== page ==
Earlier this year, I attended a higher level race coaching course and I had to prepare a presentation on the subject of "Key elements affecting performance of U16/U18 in a competition - decision training vs behavior training". Some of the stuff I learned while researching the subject was quite new to me, honestly, so this may benefit you as well.
In a nutshell, decision training is a set of tools focused on giving the athletes tools to self-coach and engage them cognitively in the training process. Random practice, delayed feedback and other tools are employed as the skill level goes up.
Decision-trained athletes perform better in the long run. In contrast, Behavior Training is based on mindless repetition.
Decision training is especially important in an "open skill" sport like skiing. Open skill sports are those where the environment changes significantly and athletes need to adapt dynamically, as opposed to say swimming, where the environment is static and repetition rules.
These issues are really important in coaching performance athletes. There are many take-aways as a coach in planning training as well as conducting training.
There are also many take-aways as a parent. A coach should setup a parent session and explain DT vs BT, to avoid questions like:
Here are my talking points, summarizing the subject and adapting it to ski racing in particular. Use this to get curious and do your own reading on the subject.
Let's first clarify Behavior Training (BT) and Decision Training (DT), so we're on the same page. Some of this was new to me.
As we walk through those characteristics, we can see some of the key elements that affect the performance of U16/U18 in a competition, in regards to decision training vs behavior training.
So... DT is not "a thing", it's just a way that training should be conducted, how a coach should behave and a set of training tools, like limited feedback, variable training etc. It is also very age specific. A U18 can self-train a lot more than a U10, for sure, although both need to be cognitively engaged in the training process. It is up to the coach to use them accordingly.
The Canadian skill acquisition model is IACRCv, i.e. the stages of skill acquisition:
This roughly maps to the training group ages, but not always.
The application of the Decision Training tools must be in relation with the current skill level.
Using variable training at the I or A levels will retard learning, while not using it at the Cv level will not facilitate improvement.
Let's take a quick look at the seven DT tools and their possible applicability to alpine ski race training.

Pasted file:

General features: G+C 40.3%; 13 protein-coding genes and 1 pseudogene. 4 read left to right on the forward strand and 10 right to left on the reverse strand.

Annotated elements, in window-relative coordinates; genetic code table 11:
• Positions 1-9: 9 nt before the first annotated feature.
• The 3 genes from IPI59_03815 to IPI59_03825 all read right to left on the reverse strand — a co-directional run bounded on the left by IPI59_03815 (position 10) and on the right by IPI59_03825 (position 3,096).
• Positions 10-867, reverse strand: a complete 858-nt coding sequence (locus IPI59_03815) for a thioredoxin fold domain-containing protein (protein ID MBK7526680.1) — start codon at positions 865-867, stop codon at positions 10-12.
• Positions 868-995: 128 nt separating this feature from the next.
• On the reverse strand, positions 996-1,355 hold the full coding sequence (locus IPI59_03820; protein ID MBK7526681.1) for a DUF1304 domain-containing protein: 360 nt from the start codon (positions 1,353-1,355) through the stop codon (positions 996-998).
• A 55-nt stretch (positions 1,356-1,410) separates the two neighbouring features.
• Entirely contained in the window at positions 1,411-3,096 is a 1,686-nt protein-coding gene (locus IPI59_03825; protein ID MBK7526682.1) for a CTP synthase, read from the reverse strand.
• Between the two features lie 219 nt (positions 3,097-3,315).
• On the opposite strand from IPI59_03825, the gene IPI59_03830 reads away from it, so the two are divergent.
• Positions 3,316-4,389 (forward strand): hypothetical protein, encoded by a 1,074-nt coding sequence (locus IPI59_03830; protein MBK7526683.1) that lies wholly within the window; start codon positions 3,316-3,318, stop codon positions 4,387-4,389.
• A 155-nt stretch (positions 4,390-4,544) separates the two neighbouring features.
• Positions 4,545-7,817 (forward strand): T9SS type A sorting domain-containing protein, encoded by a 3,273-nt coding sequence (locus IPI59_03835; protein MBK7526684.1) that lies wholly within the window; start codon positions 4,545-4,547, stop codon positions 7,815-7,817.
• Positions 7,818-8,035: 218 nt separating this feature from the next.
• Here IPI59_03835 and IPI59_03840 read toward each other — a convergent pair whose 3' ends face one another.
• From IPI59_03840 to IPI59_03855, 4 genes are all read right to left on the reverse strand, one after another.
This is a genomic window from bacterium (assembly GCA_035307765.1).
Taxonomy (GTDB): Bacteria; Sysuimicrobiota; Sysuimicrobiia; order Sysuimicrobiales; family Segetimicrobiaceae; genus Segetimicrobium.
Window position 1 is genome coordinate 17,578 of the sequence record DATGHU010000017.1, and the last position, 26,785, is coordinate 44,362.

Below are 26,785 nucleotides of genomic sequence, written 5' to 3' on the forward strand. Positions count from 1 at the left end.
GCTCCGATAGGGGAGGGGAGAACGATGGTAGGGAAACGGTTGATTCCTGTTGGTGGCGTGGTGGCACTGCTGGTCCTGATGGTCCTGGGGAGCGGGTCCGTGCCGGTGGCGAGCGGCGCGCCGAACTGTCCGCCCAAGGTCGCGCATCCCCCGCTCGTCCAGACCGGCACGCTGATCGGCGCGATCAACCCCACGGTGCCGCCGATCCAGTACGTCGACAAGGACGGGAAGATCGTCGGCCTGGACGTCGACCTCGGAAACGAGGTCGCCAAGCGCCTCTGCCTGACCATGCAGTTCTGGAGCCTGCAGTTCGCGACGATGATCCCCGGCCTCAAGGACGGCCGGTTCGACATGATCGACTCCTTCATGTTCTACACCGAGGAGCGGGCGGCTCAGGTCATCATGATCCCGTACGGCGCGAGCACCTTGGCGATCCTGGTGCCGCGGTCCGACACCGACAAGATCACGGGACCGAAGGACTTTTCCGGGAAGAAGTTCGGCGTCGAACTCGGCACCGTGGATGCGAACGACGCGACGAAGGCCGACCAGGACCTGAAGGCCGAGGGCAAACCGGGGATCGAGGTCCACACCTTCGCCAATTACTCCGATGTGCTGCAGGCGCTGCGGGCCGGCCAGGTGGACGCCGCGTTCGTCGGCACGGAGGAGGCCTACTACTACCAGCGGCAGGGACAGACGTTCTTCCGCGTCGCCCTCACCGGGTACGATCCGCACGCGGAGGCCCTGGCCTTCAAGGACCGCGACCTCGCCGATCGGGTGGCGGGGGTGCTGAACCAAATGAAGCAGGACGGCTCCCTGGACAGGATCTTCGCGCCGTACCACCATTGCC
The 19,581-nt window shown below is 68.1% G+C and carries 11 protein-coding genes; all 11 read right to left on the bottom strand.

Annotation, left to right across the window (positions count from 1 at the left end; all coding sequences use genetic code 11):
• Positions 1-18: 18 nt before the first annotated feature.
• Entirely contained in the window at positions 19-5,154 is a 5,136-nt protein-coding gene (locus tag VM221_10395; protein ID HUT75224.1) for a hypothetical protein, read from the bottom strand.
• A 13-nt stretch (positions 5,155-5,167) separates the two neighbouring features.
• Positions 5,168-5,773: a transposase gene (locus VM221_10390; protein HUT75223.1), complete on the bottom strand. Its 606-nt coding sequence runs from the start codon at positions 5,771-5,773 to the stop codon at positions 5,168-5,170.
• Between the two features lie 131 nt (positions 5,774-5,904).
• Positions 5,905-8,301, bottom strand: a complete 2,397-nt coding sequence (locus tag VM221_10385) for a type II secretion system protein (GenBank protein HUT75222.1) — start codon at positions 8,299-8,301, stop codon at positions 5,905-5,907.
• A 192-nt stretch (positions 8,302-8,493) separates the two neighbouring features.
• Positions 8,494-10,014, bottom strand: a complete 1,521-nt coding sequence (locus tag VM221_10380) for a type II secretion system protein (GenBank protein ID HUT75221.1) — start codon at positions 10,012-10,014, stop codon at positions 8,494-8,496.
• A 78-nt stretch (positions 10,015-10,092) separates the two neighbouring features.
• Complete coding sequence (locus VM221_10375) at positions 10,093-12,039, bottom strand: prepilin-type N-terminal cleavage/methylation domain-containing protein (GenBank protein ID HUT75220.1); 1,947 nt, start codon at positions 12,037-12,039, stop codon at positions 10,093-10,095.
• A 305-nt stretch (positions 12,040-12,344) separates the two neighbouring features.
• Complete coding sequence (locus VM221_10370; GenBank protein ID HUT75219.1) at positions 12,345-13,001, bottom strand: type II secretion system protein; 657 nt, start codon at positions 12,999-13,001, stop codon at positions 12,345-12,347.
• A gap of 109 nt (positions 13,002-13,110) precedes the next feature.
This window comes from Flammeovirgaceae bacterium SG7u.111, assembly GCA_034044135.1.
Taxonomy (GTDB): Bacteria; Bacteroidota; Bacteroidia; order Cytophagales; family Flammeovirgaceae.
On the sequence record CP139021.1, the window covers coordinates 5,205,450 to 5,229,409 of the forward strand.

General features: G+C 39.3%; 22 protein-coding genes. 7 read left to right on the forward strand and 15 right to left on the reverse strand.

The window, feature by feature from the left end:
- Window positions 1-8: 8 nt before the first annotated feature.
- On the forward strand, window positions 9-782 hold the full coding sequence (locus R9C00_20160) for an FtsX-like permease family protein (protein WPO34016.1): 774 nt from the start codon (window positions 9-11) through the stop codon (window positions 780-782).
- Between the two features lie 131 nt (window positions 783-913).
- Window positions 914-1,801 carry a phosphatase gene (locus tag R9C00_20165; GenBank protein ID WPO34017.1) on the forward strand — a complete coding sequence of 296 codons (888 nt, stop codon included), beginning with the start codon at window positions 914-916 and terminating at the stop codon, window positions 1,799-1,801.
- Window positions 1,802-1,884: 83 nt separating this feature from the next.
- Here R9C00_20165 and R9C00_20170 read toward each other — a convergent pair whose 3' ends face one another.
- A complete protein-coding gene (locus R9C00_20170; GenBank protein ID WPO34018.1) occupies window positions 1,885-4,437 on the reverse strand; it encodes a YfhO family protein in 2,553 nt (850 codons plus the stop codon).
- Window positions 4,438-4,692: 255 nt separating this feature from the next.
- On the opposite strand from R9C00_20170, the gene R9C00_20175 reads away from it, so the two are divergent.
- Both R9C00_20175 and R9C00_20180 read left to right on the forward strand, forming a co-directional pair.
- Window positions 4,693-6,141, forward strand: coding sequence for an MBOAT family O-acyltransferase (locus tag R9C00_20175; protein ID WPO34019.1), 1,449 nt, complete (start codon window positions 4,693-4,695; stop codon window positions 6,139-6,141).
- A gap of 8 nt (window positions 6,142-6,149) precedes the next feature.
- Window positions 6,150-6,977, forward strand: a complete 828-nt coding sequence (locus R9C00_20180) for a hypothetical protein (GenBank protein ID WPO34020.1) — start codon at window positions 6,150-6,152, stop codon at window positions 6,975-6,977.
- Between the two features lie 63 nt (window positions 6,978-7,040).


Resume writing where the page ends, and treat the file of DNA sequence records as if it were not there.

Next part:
This is a feedback tool. Athletes should learn to analyze their own performance and compare to others. The coach should use questioning and bandwidth feedback with video as well.
This is not the usual demo of "do this" but using models of all levels of performance, including demos, other skiers, video of WC etc. The idea is to get the athletes to understand differences in performance, so they can better analyze the top skiers themselves.
The athlete should have homework to analyze videos on their own.
By reducing and delaying feedback, the athletes will be involved more and need to think and solve problems.
The idea of "bandwidth" refers to reducing feedback when the performance falls in a bandwidth of acceptable performance, where we reduce feedback. If the performance is not good, then feedback is given.
Athletes learn to self-coach more, to solve problems and think through the elements of their performance and depend less on the coach's presence and a constant feedback and guidance.
Questioning accompanies reduced feedback and allows the coach to maintain a communication with the athlete, while making them think, verifying their understanding, giving them hints etc.
The athletes must understand the technical and tactical elements of the sport, not just "improve skill", otherwise they cannot think through issues and they will not be able to self-coach.
When a single class of skill is trained in variable conditions, like in a race. The skill could be "carving the outside ski" or "impulse" or dealing with this or that gate combination.
Combining more biomechanically different skills or classes of skill and simulate situations expected in racing. This is in direct contrast to simple-to-complex progressions and will teach athletes to combine several skills in this or that tactical situation or context.
The context, the tactical situations should change so that the combination of skills is practiced in different contexts.
Start the season with more difficult elements of technical and tactical training, rather than keeping it simple in the beginning.
Start with challenging the athletes with more complex performance and combinations via either video, modelling or execution in complex environments/terrain.
Even when we have lower skilled athletes that cannot perform the more complex skills, we can still show video of say WC winning runs, point out good skiers and make sure they see this or that combination, understand performance here or there etc.
This is a great intro to the subject: